Amy Rosen's perfect pecan buns

A recipe from her new cookbook, Kosher Style

Image for Amy Rosen's perfect pecan buns

Traditional Jewish cuisine is seldom associated with modern cooking or thought of as exciting, but its status in general food culture around the world is undeniable. While its influence is sometimes overlooked, Jewish cuisine can easily be woven into every dinner table, whether it's for special occasions or regular weeknights. 

Image for Amy Rosen's perfect pecan buns

So, who better than Amy Rosen, food writer and owner of Rosen's Cinnamon Buns, to show how homecooks can celebrate Jewish cuisine with modern recipes. In Kosher Style, Rosen's new cookbook, she shares more than 100 recipes of updated Jewish dishes, inspired by her family and culinary adventures. You can find this recipe for her fluffy, glazed pecan buns, not to be confused by her cinnamon buns at the store. 

Amy Rosen photo by Ryan Szulc.

Excerpted from Kosher Style: Over 100 Jewish Recipes for the Modern Cook by Amy Rosen. Copyright © 2019 Amy Rosen. Published by Appetite by Random House®, a division of Penguin Random House Canada Limited. Reproduced by arrangement with the Publisher. Allrights reserved.


1 cup milk
5 tbsp butter
1 1/4 oz. package active dry yeast
3 tbsp sugar
1 tsp sea salt
4¾ cups flour, divided
3 eggs
Drizzle of vegetable oil

Drizzle of vegetable oil

In a small saucepan over low heat (or carefully in the microwave), warm the milk and butter until the butter has melted and the temperature is hot but not scalding (you’re looking for 105°F on a thermometer). Pour the mixture into the bowl of a stand mixer fitted with the dough hook, and sprinkle the yeast and sugar overtop. Do not stir. Let sit until it foams, about 8–10 minutes. Stir in the salt.

Add 2¼ cups flour and mix until just combined. Add the eggs and mix until incorporated. Knead the dough on medium-high speed until a smooth batter forms, about 2–3 minutes. Add the remaining 2½ cups flour and knead on medium until the dough comes together and forms a smooth, elastic ball, about 6–8 minutes. Add a bit more flour if needed.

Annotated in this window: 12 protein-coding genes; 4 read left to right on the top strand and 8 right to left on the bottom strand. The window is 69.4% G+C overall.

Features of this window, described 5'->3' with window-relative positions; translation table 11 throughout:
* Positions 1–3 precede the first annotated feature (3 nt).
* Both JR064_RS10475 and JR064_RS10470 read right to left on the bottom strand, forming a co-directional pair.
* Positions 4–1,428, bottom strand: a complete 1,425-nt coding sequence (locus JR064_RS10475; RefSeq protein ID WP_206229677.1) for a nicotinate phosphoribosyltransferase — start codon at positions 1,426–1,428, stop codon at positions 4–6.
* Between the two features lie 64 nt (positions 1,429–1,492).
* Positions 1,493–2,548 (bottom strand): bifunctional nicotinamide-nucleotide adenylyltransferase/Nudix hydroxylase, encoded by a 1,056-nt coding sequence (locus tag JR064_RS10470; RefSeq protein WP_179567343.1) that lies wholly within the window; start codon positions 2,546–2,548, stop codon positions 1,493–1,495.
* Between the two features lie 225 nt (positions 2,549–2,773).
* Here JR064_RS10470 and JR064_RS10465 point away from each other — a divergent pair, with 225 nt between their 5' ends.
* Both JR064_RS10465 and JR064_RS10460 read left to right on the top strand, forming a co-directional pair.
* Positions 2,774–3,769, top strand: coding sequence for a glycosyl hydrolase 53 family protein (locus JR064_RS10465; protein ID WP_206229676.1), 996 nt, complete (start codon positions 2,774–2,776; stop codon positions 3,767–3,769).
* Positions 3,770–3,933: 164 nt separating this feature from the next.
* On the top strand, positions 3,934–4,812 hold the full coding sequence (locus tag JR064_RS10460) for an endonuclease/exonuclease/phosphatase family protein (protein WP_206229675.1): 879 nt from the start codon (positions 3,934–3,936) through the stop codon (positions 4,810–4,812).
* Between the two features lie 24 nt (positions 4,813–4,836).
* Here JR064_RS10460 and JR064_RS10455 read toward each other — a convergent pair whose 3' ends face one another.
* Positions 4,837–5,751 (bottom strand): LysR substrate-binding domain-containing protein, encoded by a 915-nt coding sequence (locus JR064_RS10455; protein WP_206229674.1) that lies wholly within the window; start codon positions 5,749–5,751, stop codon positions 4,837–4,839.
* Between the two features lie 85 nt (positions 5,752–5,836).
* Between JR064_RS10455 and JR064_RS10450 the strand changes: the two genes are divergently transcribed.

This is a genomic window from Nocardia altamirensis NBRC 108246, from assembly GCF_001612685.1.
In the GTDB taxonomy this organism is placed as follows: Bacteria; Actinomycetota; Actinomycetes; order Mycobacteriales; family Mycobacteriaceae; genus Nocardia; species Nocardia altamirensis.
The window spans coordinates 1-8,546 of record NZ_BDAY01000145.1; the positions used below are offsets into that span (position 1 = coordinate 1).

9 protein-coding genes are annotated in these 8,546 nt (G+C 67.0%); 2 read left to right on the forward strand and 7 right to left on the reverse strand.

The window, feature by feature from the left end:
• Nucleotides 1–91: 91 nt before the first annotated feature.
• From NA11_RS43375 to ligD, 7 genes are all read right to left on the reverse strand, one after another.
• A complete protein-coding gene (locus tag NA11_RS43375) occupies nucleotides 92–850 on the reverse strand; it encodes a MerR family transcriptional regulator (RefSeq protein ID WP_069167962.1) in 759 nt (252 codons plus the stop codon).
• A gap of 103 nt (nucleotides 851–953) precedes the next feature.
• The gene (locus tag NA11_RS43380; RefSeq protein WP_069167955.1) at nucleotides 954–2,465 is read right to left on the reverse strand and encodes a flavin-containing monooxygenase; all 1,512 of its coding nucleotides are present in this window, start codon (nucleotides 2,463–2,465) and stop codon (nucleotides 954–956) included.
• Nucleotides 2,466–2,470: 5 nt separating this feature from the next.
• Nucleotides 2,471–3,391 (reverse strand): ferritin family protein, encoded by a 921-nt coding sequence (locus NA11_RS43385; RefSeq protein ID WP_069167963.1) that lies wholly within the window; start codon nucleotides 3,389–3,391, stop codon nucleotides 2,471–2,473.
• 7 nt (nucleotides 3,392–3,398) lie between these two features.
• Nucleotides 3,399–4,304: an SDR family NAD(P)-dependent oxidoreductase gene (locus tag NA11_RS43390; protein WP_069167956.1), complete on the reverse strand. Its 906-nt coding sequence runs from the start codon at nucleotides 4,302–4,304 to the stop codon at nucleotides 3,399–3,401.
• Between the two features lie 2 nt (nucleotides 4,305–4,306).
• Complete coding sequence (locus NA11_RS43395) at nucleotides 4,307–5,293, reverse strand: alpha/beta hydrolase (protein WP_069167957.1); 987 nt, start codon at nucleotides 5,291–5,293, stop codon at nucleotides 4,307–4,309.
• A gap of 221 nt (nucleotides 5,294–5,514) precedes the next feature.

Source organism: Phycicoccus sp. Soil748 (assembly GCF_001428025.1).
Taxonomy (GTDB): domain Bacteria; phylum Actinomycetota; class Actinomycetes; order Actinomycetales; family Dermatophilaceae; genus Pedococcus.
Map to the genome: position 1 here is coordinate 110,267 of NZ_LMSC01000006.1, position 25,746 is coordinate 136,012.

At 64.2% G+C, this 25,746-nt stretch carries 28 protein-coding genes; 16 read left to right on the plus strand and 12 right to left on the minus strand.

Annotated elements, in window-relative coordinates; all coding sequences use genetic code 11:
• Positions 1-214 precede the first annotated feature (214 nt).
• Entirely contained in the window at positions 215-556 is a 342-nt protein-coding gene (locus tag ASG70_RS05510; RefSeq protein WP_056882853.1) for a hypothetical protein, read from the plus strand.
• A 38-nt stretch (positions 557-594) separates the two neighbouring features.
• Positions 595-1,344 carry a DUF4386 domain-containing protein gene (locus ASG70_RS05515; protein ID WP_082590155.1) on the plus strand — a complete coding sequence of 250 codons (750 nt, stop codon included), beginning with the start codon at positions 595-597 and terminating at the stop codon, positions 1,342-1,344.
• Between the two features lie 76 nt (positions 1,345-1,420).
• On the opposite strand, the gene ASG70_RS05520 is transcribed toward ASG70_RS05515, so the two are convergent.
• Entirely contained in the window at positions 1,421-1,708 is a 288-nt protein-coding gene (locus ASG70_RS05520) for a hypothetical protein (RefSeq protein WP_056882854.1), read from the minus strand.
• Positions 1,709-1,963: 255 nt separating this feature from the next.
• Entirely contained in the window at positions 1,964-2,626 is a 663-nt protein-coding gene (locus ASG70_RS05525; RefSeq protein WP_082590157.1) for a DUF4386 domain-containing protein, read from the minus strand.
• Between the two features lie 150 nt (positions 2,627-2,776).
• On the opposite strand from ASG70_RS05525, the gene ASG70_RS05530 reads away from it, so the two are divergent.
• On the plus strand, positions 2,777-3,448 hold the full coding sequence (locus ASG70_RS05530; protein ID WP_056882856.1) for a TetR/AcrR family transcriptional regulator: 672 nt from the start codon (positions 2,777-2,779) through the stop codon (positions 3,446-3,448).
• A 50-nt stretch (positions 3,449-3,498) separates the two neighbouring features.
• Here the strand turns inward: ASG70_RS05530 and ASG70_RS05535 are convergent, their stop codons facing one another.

Add a drizzle of oil to a large bowl and turn the ball of dough around in it so it’s got a light sheen all over. Cover the bowl with plastic wrap and let the dough rise until it doubles in size, about 1 hour.


3/4 cup butter
3/4 cup packed brown sugar
2 tsp ground cinnamon
1/2 cup chopped pecans
1 pinch kosher salt

While the dough is rising, make the topping. Grease a 9 × 13-inch baking pan with a bit of butter. Melt ¾ cup butter in a small saucepan over medium heat. Stir in the brown sugar and cinnamon, whisking until smooth. Pour into the greased baking pan. Sprinkle the bottom of the pan with chopped pecans and a pinch of salt. Set aside.


3/4 cup brown sugar
1/2 cup chopped pecans
2 tsp ground cinnamon
1/4 cup butter, softened

Combine the brown sugar, chopped pecans and cinnamon in a bowl. Set aside.

When the dough is ready, punch it down and roll it out on a floured surface into a 12 × 18-inch rectangle. Spread the softened butter over the dough with an offset spatula, leaving a ¾-inch border along the sides. Sprinkle evenly with the brown sugar, cinnamon and pecan filling mixture.


Starting at one long end, roll the dough into a log and pinch to seal the seam. With the seam side down, slice the log into 12 fat rounds; each one should be just over three fingers thick. Place in the prepared pan, cut side up and slightly spaced apart. Loosely cover with plastic wrap and let rise until puffy, about 20–25 minutes.

During this second rise, place a rack in the center of the oven and preheat to 375°F.

Once the buns have risen, remove the plastic wrap and bake the buns until golden brown, about 18–22 minutes. Let cool in the pan for 3 minutes, then invert onto a serving platter. Scrape any remaining filling from the pan onto the buns. Serve at once. If you don’t eat them all in one sitting, they also freeze well.